To help prevent bleeding, people with hemophilia can be given infusions (injections directly into the blood) of the clotting factor they lack. Your child’s doctor will determine which clotting factor they are missing and determine if factor infusions are appropriate for them. In most cases, this treatment works well. But sometimes, a person’s immune system develops inhibitors, which are antibodies that try to fight the treatment and “inhibit” it from working properly. This is a very serious complication of hemophilia because it means factor replacement therapy is no longer effective. Without treatment, severe internal bleeding can occur. But there are treatments available to help manage inhibitors.
Who develops inhibitors, or antibodies?
Inhibitors are most common in young children with severe hemophilia A. They usually appear within the first few infusions of Factor VIII therapy. About 1 in 3 of people with severe hemophilia A will develop inhibitors. People with mild to moderate hemophilia A have a lower chance of developing inhibitors – about 1 in 50 – and it usually happens during adulthood. Inhibitors are even more rare in people with hemophilia B (1 in 100), but the complications can be more serious. Other people at a higher risk of developing inhibitors include people:
- with a family member with inhibitors
- of African descent
Researchers don’t know exactly why some people develop inhibitors, while others do not. People may also have different types of inhibitors: for some, they aren’t very severe and are inactive (have no effect) for periods of time. For others, they are more serious, and don’t go away without effective treatment.
How do you know if someone has developed inhibitors?
If someone receives an infusion of clotting factor, and they do not respond in the usual way, this could be a sign of inhibitors. For example, a bleed may not properly clot, or it may take 2 or 3 infusions before blood clots properly. A blood test will need to be done to see if inhibitors are present, and treatment can be started as soon as possible to help manage them.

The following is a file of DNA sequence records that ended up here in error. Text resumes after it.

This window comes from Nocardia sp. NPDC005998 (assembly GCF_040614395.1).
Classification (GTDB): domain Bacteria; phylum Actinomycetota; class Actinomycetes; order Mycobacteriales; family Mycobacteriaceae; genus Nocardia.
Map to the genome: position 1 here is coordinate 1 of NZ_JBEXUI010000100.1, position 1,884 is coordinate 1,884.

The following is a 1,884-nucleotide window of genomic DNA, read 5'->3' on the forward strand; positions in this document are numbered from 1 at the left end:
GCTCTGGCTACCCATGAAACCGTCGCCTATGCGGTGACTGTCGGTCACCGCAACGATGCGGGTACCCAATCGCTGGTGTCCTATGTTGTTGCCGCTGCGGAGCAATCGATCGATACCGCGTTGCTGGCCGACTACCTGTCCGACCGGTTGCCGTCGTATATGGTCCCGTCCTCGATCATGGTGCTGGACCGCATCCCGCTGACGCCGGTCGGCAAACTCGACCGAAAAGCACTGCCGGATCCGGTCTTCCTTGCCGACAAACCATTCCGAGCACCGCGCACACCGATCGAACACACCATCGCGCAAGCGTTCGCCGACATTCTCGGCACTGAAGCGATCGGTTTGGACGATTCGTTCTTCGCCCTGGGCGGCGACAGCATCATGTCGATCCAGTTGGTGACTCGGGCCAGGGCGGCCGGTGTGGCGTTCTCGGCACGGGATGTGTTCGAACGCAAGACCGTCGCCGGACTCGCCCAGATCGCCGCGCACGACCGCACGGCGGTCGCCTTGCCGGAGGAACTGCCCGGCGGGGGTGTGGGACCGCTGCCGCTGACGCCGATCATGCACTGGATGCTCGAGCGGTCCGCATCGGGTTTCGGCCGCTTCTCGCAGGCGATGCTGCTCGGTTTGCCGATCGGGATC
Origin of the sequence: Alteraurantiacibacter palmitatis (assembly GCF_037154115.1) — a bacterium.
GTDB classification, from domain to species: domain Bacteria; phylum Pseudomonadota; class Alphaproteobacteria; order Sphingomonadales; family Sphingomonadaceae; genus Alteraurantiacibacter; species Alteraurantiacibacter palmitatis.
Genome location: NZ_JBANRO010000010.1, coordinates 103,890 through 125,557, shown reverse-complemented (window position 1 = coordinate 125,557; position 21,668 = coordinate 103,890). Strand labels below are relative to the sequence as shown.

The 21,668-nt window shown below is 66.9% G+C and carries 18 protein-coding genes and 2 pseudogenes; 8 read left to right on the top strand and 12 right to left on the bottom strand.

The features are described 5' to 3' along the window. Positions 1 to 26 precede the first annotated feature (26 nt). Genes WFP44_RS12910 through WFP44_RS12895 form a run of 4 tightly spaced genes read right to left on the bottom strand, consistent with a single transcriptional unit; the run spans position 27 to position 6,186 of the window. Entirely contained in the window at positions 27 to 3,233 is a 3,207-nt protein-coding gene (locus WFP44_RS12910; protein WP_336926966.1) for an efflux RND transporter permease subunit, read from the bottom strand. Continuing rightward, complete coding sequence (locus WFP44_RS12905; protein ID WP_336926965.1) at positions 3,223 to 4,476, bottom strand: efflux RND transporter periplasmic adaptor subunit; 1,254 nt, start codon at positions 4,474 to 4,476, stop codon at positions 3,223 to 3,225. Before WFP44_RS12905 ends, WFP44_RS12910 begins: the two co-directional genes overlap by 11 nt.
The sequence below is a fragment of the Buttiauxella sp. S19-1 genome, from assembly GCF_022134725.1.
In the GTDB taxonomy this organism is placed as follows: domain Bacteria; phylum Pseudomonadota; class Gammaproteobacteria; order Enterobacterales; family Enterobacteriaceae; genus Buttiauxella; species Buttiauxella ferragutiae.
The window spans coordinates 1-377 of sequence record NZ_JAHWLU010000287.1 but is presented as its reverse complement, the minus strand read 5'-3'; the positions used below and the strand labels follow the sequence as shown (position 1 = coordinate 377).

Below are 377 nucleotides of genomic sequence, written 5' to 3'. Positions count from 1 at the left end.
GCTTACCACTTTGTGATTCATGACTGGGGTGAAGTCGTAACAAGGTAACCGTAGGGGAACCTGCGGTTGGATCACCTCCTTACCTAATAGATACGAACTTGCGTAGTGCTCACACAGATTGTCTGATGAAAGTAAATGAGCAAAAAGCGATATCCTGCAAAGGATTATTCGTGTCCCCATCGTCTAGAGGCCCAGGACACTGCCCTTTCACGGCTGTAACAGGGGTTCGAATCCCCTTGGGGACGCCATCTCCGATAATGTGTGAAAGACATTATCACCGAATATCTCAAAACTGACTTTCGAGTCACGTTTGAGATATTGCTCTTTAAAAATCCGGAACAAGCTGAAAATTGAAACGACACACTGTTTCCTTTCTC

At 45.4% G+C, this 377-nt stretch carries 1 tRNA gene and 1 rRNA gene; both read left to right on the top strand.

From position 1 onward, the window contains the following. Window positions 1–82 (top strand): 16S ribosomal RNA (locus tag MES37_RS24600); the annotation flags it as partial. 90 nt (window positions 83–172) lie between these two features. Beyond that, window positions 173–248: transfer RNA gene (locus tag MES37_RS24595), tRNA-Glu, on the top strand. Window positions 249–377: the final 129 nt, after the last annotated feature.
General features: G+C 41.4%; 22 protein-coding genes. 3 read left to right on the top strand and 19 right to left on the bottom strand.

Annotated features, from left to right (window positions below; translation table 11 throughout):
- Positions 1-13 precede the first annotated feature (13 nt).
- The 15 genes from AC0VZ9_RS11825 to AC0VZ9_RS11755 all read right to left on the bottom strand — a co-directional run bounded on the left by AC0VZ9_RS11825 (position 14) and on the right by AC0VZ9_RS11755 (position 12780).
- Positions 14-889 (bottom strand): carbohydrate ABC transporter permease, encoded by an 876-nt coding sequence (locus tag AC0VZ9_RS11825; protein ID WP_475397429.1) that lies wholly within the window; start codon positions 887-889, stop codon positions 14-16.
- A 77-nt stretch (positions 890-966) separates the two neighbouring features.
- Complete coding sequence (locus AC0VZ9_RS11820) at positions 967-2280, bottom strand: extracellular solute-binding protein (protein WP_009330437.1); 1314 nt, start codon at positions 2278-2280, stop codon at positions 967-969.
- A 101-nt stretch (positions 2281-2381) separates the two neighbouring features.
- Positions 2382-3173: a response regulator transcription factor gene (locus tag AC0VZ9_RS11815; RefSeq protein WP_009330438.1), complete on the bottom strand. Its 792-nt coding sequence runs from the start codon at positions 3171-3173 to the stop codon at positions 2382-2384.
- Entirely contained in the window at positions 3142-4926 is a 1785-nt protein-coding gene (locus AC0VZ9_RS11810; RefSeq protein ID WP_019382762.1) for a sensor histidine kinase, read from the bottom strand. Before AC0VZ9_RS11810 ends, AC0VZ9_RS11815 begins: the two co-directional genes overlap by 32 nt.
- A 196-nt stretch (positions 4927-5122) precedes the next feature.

The good news is that in 2 out of 3 cases, inhibitors disappear – either on their own, or after treatment, within 9 months (on average). For others, inhibitors persist and are a serious problem.
Managing inhibitors is complex and one of the biggest challenges facing people with hemophilia. Doctors often treat inhibitors by using something called immune tolerance therapy (ITT), which tries to “teach” the body to stop fighting factor replacement therapy. Very high doses of factor VIII are used in ITT. Sometimes, a doctor will have to try different regimens of ITT to find optimal results. Not everyone will respond to ITT. ITT is usually not effective in people with hemophilia B.
If ITT doesn’t work, other treatment options can be tried. These treatments focus on preventing bleeding, rather than fighting the inhibitors.
Coping with inhibitor therapy
ITT can be very long – up to 3 years – which can be physically and emotionally taxing on a patient and their family. It can be hard to see your child endure more injections. And, it can be frustrating and discouraging: Why did this happen? Why did treatment just ‘stop working? What now?
It’s important to work closely with your healthcare team and your HTC to help get through these challenges. They can help answer your questions and manage expectations. You can’t do everything alone – lean on those around you for support, encouragement and guidance.
Information Booklet on Mild Hemophilia
A booklet for people living with milder forms of hemophilia, developed by the Atlantic Hemophilia Nurses Group of the Canadian Association of Nurses in Hemophilia Care (CANHC).Download Booklet on Mild Hemophilia